Two Israelis arrested in Israel for coronavirus scam in France

"This is the first case of its kind," according to a senior Israel Police officer

French police officers in Paris, France, April 28, 2020. (photo credit: REUTERS/BENOIT TESSIER)
French police officers in Paris, France, April 28, 2020.
Two Israelis have been extradited to France amid investigations into a suspected scam the two conducted, pretending to work at professional businesses that they claimed were in the process of developing a drug to treat COVID-19, according to Ynet.
The scam succeeded in collecting 60,000 euros from three French companies.
Israel Police issued an extradition order for the two residents of Raanana who have French citizenship on Sunday. The two tried to sell medical equipment necessary during the coronavirus outbreak to grocery store chains in France.
The scam was conducted from within Israel, as they contacted dozens of companies while pretending to be officials from an orgnization asking for large sums of money.
After receiving complaints from French authorities, the economic wing of Lahav 443 of Israel Police began a rapid investigation to find, arrest and question the suspects in Israel. In similar past investigations, the suspects were released to their homes until evidence was presented for an indictment, a process which could take months or even years, according to Ynet.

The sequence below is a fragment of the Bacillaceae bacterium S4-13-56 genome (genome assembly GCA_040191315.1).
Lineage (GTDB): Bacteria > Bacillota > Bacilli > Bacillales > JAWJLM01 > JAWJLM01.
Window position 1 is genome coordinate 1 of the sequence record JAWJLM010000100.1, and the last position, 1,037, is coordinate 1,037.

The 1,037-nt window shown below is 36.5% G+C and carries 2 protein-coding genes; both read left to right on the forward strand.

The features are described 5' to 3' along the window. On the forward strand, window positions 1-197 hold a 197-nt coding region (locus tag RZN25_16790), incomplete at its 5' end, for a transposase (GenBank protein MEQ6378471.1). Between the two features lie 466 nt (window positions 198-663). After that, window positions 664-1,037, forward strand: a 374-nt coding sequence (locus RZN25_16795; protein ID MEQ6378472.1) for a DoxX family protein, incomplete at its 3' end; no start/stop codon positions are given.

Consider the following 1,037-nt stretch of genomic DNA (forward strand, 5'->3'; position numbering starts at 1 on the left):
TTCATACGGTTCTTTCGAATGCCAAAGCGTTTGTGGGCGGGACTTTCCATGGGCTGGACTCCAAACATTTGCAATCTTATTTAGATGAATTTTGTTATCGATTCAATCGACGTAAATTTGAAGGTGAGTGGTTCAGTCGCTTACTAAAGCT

This time, Israel Police along with Interpol and French police decided to act quickly and issued an international arrest warrant soon after their arrest over the weekend.
"This is the first case of its kind," a senior Israel Police officer told Ynet. "This is part of the fight against international criminals who are trying to hide in different countries after they carry out their crimes."
Leah Floss, the attorney for one of the suspects, called the issuance of the arrest warrant "irregular" and warned that it raised a number of legal questions. Floss added that there is "no doubt that this is a dramatic, extreme and unprecedented process which is very doubtfully legal," according to Ynet.
In March, two Israeli citizens were convicted by a court in Paris of stealing 55 million euros, claiming that they worked for the French defense minister and needed money to pay a ransom to liberate two kidnapped French citizens, the BBC reported.
The scam in March was conducted from a house in Ashdod in southern Israel.